A report on Monday from the Norwegian Refugee Council's Geneva-based Global IDP Project warned of a major crisis in the area, because aid workers could not reach those displaced due to the fighting and government restrictions on aid workers' movements. 

"We are seeing one of the worst crises in Africa unfolding there (in Darfur)," Raymond Johansen, secretary-general of the Norwegian refugee organisation, said.


With some four million forced from their homes by all conflicts within the country, Sudan has the highest number of internally displaced people (IDPs) in the world, the group said.




In February last year, two rebel groups launched a revolt in remote Darfur, accusing the government of neglecting the poor area and arming Arab militias to loot and burn African villages.


"We are seeing one of the worst crises in Africa unfolding there (in Darfur)"

Raymond Johansen,
Global IDP Project

The Global IDP Project said there were consistent reports from Darfur of systematic attacks on civilians, burning and looting of villages, large-scale massacres, rapes and abductions.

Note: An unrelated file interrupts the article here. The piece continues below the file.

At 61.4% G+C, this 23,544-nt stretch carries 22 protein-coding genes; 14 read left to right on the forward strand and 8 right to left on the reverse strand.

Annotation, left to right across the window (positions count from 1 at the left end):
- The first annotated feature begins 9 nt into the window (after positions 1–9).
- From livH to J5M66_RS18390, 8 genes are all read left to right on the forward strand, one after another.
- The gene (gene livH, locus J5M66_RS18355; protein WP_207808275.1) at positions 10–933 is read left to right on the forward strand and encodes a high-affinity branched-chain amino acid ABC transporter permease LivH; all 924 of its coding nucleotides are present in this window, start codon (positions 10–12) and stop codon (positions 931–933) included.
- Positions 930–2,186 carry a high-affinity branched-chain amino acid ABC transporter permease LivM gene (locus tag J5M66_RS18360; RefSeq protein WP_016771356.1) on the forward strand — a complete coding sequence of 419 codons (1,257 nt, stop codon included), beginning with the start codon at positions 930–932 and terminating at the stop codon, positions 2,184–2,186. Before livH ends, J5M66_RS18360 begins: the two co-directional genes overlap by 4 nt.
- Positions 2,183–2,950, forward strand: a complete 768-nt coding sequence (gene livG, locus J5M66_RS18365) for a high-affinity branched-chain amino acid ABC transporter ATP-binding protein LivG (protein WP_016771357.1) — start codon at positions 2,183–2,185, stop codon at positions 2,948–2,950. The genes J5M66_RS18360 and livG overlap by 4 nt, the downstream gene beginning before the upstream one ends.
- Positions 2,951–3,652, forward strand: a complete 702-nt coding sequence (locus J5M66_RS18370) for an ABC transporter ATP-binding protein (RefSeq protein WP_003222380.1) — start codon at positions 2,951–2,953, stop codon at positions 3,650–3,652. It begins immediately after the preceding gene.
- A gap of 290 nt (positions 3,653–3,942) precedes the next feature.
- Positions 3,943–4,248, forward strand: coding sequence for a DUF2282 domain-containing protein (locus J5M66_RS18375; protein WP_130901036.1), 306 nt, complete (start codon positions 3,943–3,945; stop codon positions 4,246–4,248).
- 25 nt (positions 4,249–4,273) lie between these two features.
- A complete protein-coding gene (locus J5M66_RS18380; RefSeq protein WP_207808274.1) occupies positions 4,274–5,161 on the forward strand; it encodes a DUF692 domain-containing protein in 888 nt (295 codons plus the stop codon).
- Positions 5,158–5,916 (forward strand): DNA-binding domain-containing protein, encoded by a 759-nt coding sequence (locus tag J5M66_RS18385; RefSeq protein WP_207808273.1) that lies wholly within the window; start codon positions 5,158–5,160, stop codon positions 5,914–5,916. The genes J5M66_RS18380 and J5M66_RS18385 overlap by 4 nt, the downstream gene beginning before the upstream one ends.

The United Nations has said the fighting displaced up to a million people in Darfur, a figure the government dismissed as "rubbish".


The project added that despite peace moves in the south of Sudan, people continued to be forcibly displaced in other parts of the country, including the Western Upper Nile region where there are major oil deposits and foreign oil firms operate.


Hundreds of thousands of people were returning to their homes in southern Sudan, and many more were expected to follow if there is a final peace agreement for the region, but local administrations appeared unprepared to cope with the serious challenges of mass return, the Project said.